A more decisive evidence of the restored upward tendency of the revenue from postage is to be derived from a comparison of receipts during the several quarter-years of the period under examination. During each of the four quarters of the year ending June 30, 1884, the receipts of this kind were less than during the several corresponding quarters of the preceding year; and during the first two quarter years of the past fiscal year the receipts were less than during the corresponding quarters of the year before, although not to the same extent. But during the third quarter of the last year the receipts exceeded those of the third quarter of the former year by $127,895.79; and during the fourth quarter a further increase was gained, the receipts for post
age exceeding those of the corresponding quarter of the preceding year in the better sum of $252,961.61; indicating that the growth of patronage has reached the point of complete counteraction to the depressing influence of the reduction in the rate, and marking the turn to a restored prospect of increasing revenue.
This event has been doubtless delayed and the postal revenue much diminished by another cause—the unsatisfactory condition of general business throughout the country, which, more or less operative during the preceding, has been especially effective during the past year. Not only has the volume of commercial communications been lessened, but many other uses of the mail, which in prosperous times are freely accepted, have been diminished in extent.
The revenue from the money-order service denotes the condition and the consequences, having fallen off from $519,492.08 in the preceding to but $408,933.30 in the last year, a smaller sum than was realized two years before. Since this service consists of the transmission of small sums of money, its diminished employment is a strong mark of the unfavorable circumstances which have attended the business affairs of the people during the year.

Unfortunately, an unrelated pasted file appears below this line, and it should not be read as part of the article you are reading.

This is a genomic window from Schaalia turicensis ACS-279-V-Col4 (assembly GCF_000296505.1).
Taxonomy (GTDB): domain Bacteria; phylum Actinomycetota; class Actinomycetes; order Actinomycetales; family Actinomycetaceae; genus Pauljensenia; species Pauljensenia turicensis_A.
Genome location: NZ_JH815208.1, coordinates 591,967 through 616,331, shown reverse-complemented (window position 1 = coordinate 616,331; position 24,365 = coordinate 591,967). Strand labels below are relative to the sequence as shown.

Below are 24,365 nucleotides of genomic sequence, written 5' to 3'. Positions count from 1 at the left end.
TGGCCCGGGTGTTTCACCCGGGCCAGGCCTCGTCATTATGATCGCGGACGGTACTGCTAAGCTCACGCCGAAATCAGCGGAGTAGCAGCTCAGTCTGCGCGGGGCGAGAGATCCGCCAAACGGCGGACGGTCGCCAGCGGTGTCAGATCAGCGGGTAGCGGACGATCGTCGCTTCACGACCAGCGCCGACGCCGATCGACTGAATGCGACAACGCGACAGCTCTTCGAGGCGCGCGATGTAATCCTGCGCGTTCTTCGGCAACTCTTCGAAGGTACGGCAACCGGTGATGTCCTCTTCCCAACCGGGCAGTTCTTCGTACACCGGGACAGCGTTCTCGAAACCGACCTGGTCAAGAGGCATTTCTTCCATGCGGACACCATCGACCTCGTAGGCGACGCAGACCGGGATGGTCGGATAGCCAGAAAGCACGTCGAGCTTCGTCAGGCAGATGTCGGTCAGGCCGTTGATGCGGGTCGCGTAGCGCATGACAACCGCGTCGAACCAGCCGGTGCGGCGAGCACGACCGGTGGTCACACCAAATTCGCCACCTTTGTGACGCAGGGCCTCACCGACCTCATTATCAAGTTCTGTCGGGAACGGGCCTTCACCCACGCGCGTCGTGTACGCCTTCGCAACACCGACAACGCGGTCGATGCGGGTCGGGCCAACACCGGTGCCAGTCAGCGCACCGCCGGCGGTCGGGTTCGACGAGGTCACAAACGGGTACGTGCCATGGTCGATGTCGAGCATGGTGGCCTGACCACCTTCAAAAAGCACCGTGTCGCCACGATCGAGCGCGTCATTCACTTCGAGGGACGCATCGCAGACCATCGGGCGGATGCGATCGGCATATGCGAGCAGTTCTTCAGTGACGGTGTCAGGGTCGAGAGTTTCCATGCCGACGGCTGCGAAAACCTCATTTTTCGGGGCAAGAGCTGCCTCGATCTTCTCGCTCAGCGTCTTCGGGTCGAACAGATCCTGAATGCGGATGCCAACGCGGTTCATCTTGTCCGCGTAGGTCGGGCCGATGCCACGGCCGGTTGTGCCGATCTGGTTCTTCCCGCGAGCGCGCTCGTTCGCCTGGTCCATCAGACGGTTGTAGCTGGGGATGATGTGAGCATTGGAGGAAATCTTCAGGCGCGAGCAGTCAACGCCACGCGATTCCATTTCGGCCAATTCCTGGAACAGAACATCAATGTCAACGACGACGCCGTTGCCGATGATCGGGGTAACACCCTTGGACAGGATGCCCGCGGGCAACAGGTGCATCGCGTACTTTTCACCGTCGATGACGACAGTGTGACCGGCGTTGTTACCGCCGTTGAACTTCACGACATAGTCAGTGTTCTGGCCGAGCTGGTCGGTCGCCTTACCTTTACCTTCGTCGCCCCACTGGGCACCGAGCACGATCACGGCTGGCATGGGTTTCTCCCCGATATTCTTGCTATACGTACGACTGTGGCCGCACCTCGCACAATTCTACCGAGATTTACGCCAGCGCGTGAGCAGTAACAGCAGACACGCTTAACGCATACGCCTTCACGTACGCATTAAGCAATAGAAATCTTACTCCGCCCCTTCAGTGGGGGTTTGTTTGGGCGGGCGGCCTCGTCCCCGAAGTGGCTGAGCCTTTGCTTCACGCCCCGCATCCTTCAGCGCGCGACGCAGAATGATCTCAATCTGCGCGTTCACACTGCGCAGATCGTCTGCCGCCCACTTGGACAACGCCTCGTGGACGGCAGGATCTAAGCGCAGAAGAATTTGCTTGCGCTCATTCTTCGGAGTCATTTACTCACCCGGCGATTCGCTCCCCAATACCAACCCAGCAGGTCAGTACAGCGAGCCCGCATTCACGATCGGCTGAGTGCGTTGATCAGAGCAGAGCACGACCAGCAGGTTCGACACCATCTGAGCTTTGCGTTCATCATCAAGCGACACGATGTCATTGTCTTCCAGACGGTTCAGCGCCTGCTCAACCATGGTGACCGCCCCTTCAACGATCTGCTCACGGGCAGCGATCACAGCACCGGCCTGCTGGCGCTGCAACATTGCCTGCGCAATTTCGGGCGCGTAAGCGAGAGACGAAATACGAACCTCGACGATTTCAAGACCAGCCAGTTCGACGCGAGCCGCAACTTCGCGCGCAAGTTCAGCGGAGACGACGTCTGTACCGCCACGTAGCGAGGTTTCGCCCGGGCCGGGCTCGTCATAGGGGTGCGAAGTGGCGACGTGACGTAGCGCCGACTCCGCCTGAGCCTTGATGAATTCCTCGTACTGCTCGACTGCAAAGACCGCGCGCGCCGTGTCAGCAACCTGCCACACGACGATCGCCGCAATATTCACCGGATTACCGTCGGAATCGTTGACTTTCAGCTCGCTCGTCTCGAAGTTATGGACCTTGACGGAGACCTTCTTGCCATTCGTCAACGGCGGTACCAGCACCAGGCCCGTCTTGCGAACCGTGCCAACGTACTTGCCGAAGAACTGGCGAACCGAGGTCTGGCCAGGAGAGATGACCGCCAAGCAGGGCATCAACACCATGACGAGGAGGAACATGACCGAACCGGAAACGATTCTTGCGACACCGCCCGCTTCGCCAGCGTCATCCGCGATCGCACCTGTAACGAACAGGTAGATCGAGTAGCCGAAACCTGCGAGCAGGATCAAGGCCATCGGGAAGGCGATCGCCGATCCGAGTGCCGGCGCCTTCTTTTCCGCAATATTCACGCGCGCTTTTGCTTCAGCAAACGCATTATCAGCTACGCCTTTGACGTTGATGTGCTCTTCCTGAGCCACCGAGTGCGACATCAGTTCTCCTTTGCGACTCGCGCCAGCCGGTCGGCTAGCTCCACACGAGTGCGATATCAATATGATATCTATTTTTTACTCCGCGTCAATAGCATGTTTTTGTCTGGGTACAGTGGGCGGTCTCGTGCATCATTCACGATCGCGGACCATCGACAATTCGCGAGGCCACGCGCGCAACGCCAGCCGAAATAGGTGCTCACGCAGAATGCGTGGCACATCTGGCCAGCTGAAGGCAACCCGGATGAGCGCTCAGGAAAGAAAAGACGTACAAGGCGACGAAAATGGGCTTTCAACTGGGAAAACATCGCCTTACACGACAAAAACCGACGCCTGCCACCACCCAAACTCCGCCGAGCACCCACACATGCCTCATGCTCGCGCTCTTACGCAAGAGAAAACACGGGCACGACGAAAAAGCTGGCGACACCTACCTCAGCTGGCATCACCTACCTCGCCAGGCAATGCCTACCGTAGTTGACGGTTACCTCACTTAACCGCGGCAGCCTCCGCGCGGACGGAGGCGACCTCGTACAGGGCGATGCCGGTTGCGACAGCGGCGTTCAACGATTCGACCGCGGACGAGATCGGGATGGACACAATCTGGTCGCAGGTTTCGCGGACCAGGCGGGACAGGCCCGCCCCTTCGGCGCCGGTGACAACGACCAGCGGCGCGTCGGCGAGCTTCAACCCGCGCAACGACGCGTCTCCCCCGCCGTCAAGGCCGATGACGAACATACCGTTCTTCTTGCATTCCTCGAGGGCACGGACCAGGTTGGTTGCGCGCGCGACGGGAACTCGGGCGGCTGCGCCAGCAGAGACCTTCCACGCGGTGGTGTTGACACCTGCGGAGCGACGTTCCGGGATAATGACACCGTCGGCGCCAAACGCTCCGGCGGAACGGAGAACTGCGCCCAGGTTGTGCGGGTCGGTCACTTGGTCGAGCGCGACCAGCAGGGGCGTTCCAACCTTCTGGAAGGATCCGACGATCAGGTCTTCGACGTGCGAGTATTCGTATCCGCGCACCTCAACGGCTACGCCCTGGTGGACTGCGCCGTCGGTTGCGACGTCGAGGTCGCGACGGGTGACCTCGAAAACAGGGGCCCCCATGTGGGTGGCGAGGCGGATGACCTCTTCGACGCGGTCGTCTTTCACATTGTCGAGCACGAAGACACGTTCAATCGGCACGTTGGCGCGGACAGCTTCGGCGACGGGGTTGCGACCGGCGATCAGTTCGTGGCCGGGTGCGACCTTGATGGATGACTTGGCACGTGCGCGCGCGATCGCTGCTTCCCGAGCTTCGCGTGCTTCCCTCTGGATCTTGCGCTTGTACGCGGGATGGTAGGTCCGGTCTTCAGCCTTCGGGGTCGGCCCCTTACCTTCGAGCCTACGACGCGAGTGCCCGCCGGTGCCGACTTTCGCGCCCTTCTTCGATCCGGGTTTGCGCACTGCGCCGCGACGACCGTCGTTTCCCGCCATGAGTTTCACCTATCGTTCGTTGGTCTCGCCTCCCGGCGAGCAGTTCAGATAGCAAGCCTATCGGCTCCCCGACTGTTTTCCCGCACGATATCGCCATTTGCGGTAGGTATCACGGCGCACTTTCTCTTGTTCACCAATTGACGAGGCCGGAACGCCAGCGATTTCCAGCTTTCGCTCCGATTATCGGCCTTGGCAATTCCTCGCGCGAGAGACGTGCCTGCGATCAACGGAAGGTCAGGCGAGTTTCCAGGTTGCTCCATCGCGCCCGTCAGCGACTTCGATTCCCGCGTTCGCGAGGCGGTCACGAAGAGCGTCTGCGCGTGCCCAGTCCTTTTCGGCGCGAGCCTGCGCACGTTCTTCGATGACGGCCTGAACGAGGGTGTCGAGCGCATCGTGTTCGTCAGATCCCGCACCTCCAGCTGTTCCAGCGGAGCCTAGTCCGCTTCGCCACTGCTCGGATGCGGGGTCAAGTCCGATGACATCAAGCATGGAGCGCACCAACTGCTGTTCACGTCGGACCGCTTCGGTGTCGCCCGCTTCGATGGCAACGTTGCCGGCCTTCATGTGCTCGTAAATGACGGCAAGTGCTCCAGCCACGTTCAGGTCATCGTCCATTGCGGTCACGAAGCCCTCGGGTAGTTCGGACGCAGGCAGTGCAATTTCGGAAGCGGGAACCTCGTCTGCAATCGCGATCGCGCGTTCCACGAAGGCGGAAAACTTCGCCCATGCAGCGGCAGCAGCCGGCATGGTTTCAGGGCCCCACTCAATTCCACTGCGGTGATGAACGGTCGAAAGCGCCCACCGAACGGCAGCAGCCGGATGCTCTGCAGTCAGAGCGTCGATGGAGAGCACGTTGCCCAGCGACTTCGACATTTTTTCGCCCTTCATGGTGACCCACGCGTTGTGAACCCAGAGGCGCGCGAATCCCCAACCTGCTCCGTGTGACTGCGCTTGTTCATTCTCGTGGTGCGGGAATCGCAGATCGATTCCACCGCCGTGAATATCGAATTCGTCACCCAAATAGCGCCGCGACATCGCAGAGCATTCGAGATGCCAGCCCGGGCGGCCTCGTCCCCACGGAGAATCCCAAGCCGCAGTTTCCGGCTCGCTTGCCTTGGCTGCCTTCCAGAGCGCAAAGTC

Another similar evidence of the business condition is disclosed in the division of registration, which reports a decrease from the number in the previous year of registered domestic letters and parcels amounting to 296,833, or 3.2 per cent., while for seven years before there had been an increase averaging 16.7 per cent. during the first six, but dropping to 3.3 per cent. in the seventh, the system thus appearing to be a fair barometer of business.
As already shown by the results, and as appears from the reports of the greater number of pieces handled by postal clerks, the increase in the number of commnnications and articles transmitted by the mails has, notwitstanding, been considerable, although beyond question thus greatly retarded; but it can only be a matter of interesting conjecture to attempt to estimate the diminution of revenue which the service has suffered. It is a subject of congratulation to the country that the depressing stricture upon industry and enterprise has now begun to relax, as is so significantly indicated by the improving condition of the postal revenue during the last quarter of the year under review.
Expenditures.-0f the total increase of expenditures for postal service made and estimated, as before given, for the two last years, aside from that arising from transportation of mails on the Pacific railroads, the sum of $3,481,911.68 occurred in the year ending June 30, 1884, and but $2,560,527.51 during the past year; or about 8 per cent. during the former to 54 during the latter. The difference in apparent favor of last year is due chiefly to the same cause which has diminished the income—the reduction in the rate of letter postage. Its effect has been marked upon the compensation of postmasters; although possibly in some small degree contributed to by the act of 1883, which directed their salaries to be reckoned upon cancellations instead of sales; and the lessened amount of that item of the cost of the service more than accounts for the difference in the total expenses of the two years. In the year ending June 30, 1883, the increase in this item alone was $1,350,717.74, and in the year ending June 30, 1884, it amounted to $968,436.41, while during the past year there was an actual decrease of $39,981.93. There has also been a less increase in the compensation of clerks in post-offices—but $138,794.77 during the last to $367,979.01 during the preceding year.
The total cash expenditure for transportation of the mails has risen by the sum of $1,936,891.32, or about 10 per cent., as against an increase during the preceding year of $1,472,184.84, or a little more than 8 per cent. This has been due entirely to increased and promptes payments to railroads, there having been a less increase in the cost of star service than during the preceding year, and a decrease in the cost of steamboat service of $24,642.82.